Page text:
Archives

All hands on deck at skateboard art showcase

by Jordan Green

| jordan@yesweekly.com| @JordanGreenYES

Skateboards have provided a canvas for art since at least since the 1980s. An iconoclastic sport known for gravity-defying feats of daring, speed and occasional run-ins with vehicular traffic and the law, skateboarding has leant itself naturally to a badass aesthetic of gore, fleshy sexpots, sci-fi adventure and the allure of sin.

Like tattooing, skateboard art can be highly personalized and is often closely tied to a lifestyle.

So when Joseph Wilkerson III, the proprietor of Uptown Artworks in Greensboro, provided 45 unfinished, bulkordered skateboard decks and invited regional artists to paint on them, it was an open question as to whether they would build on the genre or spin the initiative off in totally new and unexpected directions.

A little of both, as it turns out, which makes sense considering that Wilkerson reached out to both tattooists and fine artists.

The dimensions of a typical deck — about 7 inches by 28 inches — imposes a parameter on the exercise that appears to have challenged each artist while providing a platform for highly individualized expression. The elongated format encourages a streamlined aesthetic, similar to the format provided by a forearm or torso for tattooing.

Art Deck’O Nouveau, which opened at Uptown Artworks on Sunday, featured plenty of skulls in various ghoulish presentations and color schemes, but also portraiture, as with Phil Young’s depiction of Jimi Hendrix in “Kiss the Sky,” and erotica, such as Cheryl Ann Lipstreu’s statuesque and bejeweled “The Lady of the Board.” Abandoning the typical skateboard art motif, Matt Zales’ “NYC View From Hoboken” nos. 1 and 2 turns the deck sideways to provide naturalistic landscapes depicting the city’s skyline and harbor.

And literally breaking the convention, Kenny Blair’s “NC Love Clock” reassembles the two opposing pieces of a broken deck in a heart shape, adding to the center a clock made from a North Carolina license plate stamped in the shape of the state.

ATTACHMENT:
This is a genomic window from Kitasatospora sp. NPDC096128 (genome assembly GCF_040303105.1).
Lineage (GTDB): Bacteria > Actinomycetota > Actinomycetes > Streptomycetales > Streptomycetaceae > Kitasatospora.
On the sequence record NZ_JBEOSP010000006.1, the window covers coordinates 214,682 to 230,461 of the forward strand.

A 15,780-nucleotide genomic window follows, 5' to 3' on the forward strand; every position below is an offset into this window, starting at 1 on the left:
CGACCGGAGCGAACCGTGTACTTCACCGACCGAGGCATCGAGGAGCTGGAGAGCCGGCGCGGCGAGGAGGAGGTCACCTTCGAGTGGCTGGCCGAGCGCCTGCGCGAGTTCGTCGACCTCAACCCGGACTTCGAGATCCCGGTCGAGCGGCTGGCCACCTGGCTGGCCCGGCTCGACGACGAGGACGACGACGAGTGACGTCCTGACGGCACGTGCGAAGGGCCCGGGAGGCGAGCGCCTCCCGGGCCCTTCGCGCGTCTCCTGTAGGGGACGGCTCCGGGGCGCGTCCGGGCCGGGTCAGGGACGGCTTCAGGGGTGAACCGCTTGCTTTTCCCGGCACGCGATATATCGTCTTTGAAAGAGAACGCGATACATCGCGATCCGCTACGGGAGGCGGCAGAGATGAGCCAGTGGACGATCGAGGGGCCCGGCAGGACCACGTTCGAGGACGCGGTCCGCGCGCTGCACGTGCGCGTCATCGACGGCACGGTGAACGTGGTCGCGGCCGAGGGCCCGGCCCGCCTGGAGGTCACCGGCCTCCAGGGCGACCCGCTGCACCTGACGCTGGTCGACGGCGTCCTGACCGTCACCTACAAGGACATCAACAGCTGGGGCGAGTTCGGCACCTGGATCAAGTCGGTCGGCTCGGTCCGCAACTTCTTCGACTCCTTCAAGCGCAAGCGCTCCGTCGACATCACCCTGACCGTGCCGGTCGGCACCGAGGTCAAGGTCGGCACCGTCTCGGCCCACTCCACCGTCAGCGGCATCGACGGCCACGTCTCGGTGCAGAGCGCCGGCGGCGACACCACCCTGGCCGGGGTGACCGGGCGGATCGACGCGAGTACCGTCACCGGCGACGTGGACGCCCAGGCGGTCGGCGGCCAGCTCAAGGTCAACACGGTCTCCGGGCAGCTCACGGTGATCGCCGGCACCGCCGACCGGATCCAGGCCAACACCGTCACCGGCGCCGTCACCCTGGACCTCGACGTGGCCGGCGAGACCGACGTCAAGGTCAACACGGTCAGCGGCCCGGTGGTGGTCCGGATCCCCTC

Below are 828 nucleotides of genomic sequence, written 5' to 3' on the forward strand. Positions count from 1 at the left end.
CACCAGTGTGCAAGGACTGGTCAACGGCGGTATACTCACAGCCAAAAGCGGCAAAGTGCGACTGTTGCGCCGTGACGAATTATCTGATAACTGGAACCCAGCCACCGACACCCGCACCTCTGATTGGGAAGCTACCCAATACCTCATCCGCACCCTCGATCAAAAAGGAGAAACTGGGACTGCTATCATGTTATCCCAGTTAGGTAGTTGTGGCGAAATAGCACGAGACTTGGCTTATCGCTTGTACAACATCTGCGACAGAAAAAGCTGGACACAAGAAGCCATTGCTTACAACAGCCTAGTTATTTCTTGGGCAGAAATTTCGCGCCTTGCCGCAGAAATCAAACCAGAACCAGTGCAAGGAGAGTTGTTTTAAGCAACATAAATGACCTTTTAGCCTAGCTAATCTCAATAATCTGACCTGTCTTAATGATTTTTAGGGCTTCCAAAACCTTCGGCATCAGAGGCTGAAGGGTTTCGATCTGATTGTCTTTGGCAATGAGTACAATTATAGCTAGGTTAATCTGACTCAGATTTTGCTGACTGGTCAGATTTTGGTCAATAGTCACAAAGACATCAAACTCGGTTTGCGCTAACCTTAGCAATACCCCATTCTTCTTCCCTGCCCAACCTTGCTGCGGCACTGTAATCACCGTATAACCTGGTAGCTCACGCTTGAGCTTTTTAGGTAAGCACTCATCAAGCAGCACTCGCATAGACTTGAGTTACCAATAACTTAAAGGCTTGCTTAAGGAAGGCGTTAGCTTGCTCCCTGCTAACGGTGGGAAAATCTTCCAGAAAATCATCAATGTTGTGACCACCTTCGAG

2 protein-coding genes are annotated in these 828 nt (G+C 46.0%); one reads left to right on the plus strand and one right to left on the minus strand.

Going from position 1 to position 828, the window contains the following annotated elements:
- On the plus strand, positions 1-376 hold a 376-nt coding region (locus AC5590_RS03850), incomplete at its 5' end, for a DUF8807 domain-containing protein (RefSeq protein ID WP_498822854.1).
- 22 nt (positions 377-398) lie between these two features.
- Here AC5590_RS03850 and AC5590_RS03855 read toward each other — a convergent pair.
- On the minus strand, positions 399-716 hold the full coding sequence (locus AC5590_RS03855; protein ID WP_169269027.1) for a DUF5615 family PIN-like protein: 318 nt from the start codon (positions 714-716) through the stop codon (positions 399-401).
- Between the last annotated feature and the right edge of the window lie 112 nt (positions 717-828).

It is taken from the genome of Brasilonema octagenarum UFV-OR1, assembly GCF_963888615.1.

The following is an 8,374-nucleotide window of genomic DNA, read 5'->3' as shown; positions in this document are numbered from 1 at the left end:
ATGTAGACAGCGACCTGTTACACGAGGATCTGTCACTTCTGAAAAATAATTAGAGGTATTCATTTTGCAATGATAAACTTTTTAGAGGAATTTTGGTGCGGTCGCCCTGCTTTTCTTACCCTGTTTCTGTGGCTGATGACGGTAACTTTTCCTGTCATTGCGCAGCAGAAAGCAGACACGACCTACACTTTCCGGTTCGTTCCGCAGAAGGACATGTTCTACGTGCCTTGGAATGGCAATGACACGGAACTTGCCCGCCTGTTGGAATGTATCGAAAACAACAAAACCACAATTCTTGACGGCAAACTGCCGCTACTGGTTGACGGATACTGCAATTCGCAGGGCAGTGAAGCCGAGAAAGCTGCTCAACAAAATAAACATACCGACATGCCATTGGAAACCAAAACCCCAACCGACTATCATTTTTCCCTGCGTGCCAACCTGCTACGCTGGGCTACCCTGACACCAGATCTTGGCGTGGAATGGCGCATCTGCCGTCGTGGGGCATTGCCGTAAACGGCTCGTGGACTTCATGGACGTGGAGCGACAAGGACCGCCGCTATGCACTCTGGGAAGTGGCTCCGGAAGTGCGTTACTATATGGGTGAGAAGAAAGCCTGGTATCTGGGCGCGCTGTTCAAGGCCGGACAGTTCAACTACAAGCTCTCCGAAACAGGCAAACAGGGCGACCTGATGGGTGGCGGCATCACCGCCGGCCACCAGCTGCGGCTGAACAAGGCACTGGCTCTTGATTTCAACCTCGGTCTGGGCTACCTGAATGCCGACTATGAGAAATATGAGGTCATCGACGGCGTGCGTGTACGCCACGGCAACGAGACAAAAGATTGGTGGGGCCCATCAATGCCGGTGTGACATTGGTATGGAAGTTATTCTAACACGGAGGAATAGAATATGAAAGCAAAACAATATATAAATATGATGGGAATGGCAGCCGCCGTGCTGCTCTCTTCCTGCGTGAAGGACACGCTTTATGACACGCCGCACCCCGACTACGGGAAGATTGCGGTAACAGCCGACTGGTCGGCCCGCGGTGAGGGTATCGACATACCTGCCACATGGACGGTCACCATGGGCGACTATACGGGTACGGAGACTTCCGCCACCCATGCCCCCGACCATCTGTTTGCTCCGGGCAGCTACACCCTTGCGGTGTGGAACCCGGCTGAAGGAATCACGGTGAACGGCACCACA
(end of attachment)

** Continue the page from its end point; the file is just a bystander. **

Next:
Likewise, Stephanie Fischer’s “Dallol (volcano)” transforms the deck beyond its functionality as a skateboard.

Fischer replicated the Dallol hydrothermal field in the Danakil desert, an alien-like landscape in Ethiopia, with green and yellow hues of resin, foam and rocks.

For about three hours on Sunday afternoon, the clutch of humanity swarming the gallery floor resembled a congress of rebel tribes marked by tattoos, piercings and other outlier fashion statements such as a straw Vietnamese peasant hat. There was talent, and there were spotters.

“I’m in the stalking phase,” Winston-Salem curator Lee Mecum said, after mentioning a handful of artists in the show whose work she had either placed in other venues or was seeking to meet. She introduced fellow curator Jane Buck to Phil Young – the pop artist responsible for “Kiss the Sky,” whose canvasses pay tribute to the likes of John Lennon, Marvin Gaye and David Bowie. Buck thought Young would be perfect for a series of shows she’s curating at Earshot record store in Winston-Salem, leading the two to close a deal on the spot.

Wilkerson recruited four judges to assess the quality of the skateboard-art pieces on design, execution and originality. Truth be told, at least half of the entries could have credibly contended for the top three spots such was the quality of the pool, but subjectivity in art is an unruly beast.

Riannon Clarke said “Have a Smoke,” which placed third, is “the biggest piece I’ve ever done.” She was thrilled by the recognition.

The prancing devil surrounded by floating cigarettes and framed by poppy flowers connects with her on a personal level.

“I was just doing an old-fashioned devil sketch – old-timey stuff,” she said. “I like the design elements. I thought he should be smoking… pulling in the dark side. It’s something I struggle with. Half of my family has lung cancer. I really shouldn’t smoke cigarettes. And then there are the poppies; they’re in there because cigarettes can be as addictive as heroin.”

“Bubbleyum” took first place. An explosion of vibrant color over a backdrop of patterned lines, the centerpiece is a squid protruding from a mouth with blue lips.

Covered with tattoos, including a small anchor on her cheekbone, and with a shaved head, Madison Loftis stood next to her deck flush with compliments and praise.

“It embodies my personality to a tee because of the colors and how it’s so busy,” she said. “There’s just a lot going on.”

Patch Whisky, Nick Pironio, Johnny Collins, Beka Butts and Adrienne McCann exhibit at Theatre Art Galleries, located at 220 E. Commerce St. in High Point, on Friday from 7 to 10 p.m. The event includes music by Jacqui Haggerty and Trent Wesley, along with Prez, DJ Bonsani and the BBoys. Beer, wine and refreshments available.

Amplifier magazine drops its sixth issue at New York Pizza in Greensboro on Friday at 7:30 p.m. The event doubles as a CD release party for Bare the Traveler, with additional sets by Totally Slow, Grant Livesay, Dante CK and Wolf’s Mouth.

Josephus Thompson III hosts a poetry café at the Khalif Event Center, located at 2000 E. Wendover Ave. in Greensboro, on Friday from 9 to 11 p.m. Contact Thompson by calling 336.254.1670 or by visiting josephusiii.com. !

WANNA go?

Art Deck’O Nouveau is on display at Uptown Artworks, located at 1007 Arnold St. in Greensboro, through Feb. 4.

Share: